In our first volume, we gave a Gardener's Calendar for every month in the year. And, as we hope our readers keep their Numbers by them, they can refer to that volume to see the directions which they will find there. It is, therefore, unnecessary to give another gardener's calendar; but our readers must not suppose that we have forgotten the subject, and we hope that they have not.

Many people, at this time of the year, let their gardens lie in a very shovenly disorderly state, thinking that it signifies nothing how they look in winter, and that there is now no good to be done with them. This is a great mistake. You will find that some good workmanship done in your garden at this time of year, will make a very great difference, both as to its appearance and its value.

Take away'all dead tops of flowers, if not already done; clean and dig well between; bury the weeds, and leaves, and rubbish, and make every thing look neat and wholesome. Cut away the old dead stems of rasberries, and leave about three or four of the young shoots for bearing; top these to an equal height. Thin your gooseberry and currant bushes. When there is too much wood, the fruit is generally small. Stick the young shoots, which you cut off', into the ground, to strike root, if you wish to increase your stock. Put in cuttings of honey suckle, &c. prune roses and shorten them well. If the weather be open, gooseberries, currants, rasberries, and almost all sorts of trees, and shrubs may be transplanted; but perhaps the next month may be as well. Trench your ground, where nothing is planted, both for the sake of peatness, and for the good which it will do the ground. In trenching, dig in all the manure you have at hand. If you wish to try some peas, choose a warm border well manured, under a wall. Broad beans may be now sown. If you have already peas above ground, earth them up well. .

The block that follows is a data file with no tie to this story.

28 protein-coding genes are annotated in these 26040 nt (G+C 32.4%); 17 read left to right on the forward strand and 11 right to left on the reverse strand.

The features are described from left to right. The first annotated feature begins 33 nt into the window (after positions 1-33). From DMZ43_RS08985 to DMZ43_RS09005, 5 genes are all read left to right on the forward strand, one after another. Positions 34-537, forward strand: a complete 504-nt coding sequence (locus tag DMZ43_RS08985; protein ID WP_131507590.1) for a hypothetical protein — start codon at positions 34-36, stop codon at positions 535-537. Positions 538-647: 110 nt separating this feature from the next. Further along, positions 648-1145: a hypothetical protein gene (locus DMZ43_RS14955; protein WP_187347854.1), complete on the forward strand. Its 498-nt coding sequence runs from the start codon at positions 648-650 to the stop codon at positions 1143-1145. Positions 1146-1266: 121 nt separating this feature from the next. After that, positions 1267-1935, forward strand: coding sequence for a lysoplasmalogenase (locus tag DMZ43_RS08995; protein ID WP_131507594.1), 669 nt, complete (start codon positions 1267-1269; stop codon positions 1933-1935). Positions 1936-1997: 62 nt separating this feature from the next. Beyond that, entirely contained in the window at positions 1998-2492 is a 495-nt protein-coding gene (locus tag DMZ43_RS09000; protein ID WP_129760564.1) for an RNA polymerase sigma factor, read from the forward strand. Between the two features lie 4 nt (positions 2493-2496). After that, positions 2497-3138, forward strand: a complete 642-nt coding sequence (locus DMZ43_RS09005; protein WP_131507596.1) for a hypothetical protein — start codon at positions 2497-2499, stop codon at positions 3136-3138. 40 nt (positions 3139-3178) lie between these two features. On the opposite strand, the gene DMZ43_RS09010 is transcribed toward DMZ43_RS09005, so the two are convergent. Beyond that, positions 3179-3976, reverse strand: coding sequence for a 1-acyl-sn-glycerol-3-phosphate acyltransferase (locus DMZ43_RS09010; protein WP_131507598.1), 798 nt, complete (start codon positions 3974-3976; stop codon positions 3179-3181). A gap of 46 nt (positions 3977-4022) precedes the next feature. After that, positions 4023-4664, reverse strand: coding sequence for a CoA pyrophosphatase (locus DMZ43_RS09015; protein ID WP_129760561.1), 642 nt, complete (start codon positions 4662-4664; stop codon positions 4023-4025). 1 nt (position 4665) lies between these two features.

On pruning Gooseberries and Currants.-Gooseberries and currants bear both on the one or two years wood, and upon other branches from small spurs rising naturally all along the sides.

In praning gooseberries, let them always be kept thin of branches, and those not permitted to grow ramblingly across one another, but all pruned to some regular order. Keep the middle somewhat hollow; cut away worn-out and naked branches, retaining young shoots where necessary, to supply their places; and generally leave a leading shoot to each main branch; or where any branch is too long or rambling, prune it down to some convenient lateral shoot, to